I would like to think well. We have always gone the extra mile for everything and everyone. No lazy choices and that has sometimes been very hard and thrown us back. But ultimately it always pays to do the right thing, even if it is a harder and less profitable path. I also spend a lot of time helping out the Wines of Provence, which is a regional body helping everyone market their wines better. I believe in collective power and responsibility and we have always been keen to give back.
Can you tell us about the terroir?
Our wines do express their origins quite significantly, even if the hand of the wine maker is also very important. Our ‘Classic’ rosé has a more dense and fruit-forward persona, which is more typical of vineyards in the richer earth of the centre of the Var area. Our ‘Pure’ rosé is more typical of the higher altitude, poorer soils, that produce a paler and more austere style. Since rosé from Provence is always a blend, there is of course more of a chance to play with different terroir expressions and create a nice balance.
What is it you personally love about rosé, as opposed to the more ubiquitous red and white wines?
We personally adored rosé and found we drunk it whenever we could. It’s such a versatile wine: aromatic yet dry and it goes so well with food. Both of us were total converts and we saw how others loved it too when we brought them a bottle. It convinced us that this style of wine had real future and was crying out to be distributed more widely and win over new audiences. The rosé revolution has proved us right and it is one of the few categories in wine that is growing.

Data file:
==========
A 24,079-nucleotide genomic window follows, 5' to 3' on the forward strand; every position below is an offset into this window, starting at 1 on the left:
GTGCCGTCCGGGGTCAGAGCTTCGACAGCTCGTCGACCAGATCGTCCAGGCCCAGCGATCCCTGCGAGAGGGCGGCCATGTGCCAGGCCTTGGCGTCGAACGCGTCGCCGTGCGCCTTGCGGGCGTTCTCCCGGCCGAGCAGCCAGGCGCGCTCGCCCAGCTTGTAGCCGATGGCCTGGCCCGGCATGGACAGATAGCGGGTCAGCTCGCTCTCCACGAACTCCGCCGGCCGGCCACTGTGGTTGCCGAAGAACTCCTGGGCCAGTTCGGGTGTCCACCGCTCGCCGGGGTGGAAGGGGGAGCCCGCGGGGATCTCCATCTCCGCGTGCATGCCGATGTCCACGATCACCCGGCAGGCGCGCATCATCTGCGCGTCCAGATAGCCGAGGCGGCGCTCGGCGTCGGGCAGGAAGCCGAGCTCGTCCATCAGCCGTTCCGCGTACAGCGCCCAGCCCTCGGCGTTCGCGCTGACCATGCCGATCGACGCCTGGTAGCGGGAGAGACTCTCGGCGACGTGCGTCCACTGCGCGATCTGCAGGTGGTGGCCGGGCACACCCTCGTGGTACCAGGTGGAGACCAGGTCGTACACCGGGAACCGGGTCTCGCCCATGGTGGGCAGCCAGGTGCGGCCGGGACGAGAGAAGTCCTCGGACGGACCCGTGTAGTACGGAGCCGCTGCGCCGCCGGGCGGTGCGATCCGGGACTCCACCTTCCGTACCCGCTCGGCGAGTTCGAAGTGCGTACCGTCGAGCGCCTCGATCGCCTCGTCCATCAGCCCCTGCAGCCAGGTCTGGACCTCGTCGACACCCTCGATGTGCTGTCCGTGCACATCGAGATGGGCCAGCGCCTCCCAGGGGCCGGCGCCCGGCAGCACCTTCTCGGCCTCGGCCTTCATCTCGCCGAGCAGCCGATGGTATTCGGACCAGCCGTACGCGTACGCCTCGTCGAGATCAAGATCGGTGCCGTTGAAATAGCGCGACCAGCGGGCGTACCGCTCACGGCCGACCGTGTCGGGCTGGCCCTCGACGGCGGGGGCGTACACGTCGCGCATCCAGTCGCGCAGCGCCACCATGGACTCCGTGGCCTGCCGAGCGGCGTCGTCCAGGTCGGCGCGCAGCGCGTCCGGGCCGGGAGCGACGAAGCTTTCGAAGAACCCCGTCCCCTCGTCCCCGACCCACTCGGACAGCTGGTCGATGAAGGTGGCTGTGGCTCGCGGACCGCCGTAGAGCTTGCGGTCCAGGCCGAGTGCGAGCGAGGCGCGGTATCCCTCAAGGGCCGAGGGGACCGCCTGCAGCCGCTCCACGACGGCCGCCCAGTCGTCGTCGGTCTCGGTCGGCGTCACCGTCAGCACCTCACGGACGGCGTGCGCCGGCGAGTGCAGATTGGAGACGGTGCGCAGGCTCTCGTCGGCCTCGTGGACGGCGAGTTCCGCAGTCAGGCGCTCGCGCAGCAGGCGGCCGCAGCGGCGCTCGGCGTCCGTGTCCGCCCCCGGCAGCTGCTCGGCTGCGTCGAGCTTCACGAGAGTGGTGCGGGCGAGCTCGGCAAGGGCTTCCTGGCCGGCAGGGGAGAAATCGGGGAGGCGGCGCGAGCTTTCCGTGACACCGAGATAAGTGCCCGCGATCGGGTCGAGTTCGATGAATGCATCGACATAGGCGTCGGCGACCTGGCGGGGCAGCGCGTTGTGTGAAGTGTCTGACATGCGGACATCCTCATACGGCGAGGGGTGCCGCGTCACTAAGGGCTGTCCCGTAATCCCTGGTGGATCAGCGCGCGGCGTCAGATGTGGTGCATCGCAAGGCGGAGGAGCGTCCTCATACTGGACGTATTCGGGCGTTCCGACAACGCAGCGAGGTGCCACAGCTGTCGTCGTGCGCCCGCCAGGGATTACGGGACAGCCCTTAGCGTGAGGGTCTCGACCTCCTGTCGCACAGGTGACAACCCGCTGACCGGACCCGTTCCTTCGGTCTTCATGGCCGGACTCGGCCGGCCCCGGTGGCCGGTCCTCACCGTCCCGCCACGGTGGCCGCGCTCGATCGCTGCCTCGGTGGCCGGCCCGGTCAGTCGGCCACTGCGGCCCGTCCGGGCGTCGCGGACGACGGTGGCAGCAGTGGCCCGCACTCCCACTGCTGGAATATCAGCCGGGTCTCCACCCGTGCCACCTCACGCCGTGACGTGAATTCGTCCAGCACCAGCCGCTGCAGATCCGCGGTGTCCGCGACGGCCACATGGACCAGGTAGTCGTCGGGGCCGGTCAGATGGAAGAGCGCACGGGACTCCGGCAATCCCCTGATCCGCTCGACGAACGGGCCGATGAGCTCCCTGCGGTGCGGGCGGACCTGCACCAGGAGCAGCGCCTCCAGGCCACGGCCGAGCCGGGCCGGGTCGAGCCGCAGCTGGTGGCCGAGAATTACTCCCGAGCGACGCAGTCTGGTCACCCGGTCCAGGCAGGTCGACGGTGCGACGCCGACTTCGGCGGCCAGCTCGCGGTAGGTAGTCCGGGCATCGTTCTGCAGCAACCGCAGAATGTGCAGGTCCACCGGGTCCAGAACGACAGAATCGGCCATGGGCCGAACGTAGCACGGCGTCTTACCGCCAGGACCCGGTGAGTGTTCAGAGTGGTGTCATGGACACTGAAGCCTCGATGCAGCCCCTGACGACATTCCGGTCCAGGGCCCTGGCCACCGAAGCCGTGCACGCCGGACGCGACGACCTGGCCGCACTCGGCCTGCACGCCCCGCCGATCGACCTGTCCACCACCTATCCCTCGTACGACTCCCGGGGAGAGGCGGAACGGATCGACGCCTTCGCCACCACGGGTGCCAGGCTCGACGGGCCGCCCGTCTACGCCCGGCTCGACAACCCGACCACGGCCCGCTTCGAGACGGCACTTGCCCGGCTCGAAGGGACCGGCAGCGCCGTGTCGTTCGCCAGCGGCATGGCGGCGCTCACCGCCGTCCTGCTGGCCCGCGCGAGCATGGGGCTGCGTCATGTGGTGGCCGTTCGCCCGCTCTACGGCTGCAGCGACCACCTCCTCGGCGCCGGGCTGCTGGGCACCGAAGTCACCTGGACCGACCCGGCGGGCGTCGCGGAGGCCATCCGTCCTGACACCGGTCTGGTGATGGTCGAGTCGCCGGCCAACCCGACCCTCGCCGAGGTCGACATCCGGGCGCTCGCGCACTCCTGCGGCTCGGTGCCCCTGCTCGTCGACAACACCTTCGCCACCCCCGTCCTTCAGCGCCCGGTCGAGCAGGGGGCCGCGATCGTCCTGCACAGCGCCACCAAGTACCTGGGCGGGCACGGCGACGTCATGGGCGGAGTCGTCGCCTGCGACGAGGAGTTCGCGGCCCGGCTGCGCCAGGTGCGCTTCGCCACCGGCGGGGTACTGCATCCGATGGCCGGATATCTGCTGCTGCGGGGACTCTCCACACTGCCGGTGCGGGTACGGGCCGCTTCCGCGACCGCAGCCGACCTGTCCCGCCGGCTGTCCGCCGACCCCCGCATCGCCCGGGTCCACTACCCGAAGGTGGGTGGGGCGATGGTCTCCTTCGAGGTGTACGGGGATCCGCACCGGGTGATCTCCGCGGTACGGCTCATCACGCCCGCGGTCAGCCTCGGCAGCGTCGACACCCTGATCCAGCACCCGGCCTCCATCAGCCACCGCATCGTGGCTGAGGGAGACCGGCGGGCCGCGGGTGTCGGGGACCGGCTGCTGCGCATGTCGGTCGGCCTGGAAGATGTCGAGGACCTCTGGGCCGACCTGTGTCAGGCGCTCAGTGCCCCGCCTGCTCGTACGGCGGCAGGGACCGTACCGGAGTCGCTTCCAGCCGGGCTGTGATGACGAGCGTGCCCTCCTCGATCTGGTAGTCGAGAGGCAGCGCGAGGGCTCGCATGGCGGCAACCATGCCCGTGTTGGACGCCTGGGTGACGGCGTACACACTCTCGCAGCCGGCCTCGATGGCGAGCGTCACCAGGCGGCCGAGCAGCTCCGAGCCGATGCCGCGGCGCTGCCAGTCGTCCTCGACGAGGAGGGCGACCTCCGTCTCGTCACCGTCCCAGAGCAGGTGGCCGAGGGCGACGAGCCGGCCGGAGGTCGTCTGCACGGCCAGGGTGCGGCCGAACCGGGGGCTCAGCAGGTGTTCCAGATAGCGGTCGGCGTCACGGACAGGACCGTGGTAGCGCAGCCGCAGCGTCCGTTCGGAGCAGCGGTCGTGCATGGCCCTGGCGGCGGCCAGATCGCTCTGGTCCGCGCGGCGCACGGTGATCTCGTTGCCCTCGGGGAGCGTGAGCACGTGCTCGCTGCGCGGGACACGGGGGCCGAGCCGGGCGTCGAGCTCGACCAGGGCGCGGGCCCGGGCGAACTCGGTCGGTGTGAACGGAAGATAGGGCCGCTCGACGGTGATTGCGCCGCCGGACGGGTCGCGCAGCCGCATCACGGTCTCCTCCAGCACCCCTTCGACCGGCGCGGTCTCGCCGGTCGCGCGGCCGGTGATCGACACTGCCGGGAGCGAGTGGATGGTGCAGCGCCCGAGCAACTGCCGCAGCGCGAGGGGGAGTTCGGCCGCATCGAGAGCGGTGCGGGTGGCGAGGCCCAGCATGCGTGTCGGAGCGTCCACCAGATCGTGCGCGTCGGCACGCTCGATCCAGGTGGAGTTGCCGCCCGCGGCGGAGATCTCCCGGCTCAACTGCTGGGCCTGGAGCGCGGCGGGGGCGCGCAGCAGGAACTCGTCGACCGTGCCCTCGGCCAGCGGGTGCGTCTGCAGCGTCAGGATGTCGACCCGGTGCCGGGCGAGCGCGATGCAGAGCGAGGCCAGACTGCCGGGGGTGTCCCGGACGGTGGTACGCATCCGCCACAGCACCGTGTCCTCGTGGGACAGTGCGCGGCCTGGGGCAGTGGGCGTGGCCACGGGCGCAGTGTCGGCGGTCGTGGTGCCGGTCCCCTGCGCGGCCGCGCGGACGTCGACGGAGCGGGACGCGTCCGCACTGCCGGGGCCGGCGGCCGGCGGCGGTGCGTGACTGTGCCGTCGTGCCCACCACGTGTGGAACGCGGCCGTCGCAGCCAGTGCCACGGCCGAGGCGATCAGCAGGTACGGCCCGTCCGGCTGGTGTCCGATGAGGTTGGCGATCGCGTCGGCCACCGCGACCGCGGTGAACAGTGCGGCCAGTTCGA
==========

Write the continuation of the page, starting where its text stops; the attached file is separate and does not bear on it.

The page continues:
Which is your personal favourite out of your range and why?
This is impossible to answer, much like if you asked me who is my favourite child. I change my opinion depending on the circumstances and vintage. This year I feel like our ‘Classic’ has some real magic dust and it has just won ‘best rosé from France’ at Mundus Vini, so I will give it a little plug here!
You are on the board of Wines of Provence – what does your role involve?
I am proudly on the board and one of only two women. I work particularly on the communications and export strategy of our common pool of money (we all pay a percentage of our wine output into a common fund). I take this work very seriously as it also really helps the smaller producers who have their hands full in the vineyards. I probably spend two to three days a months in meetings, so it is quite time-consuming, but it is great to see how the brand of the region has moved on and modernised in the last few years.
When you look back to your first day in France, did you ever dream you would be so successful?
Not at all. This has been a long journey and while we were always ambitious, all we could see was the next peak. And it is very hard to feel success when you are inside of your business, hard at work. Stephen and I are not mutual on-the-back patters and just try and do the best we can.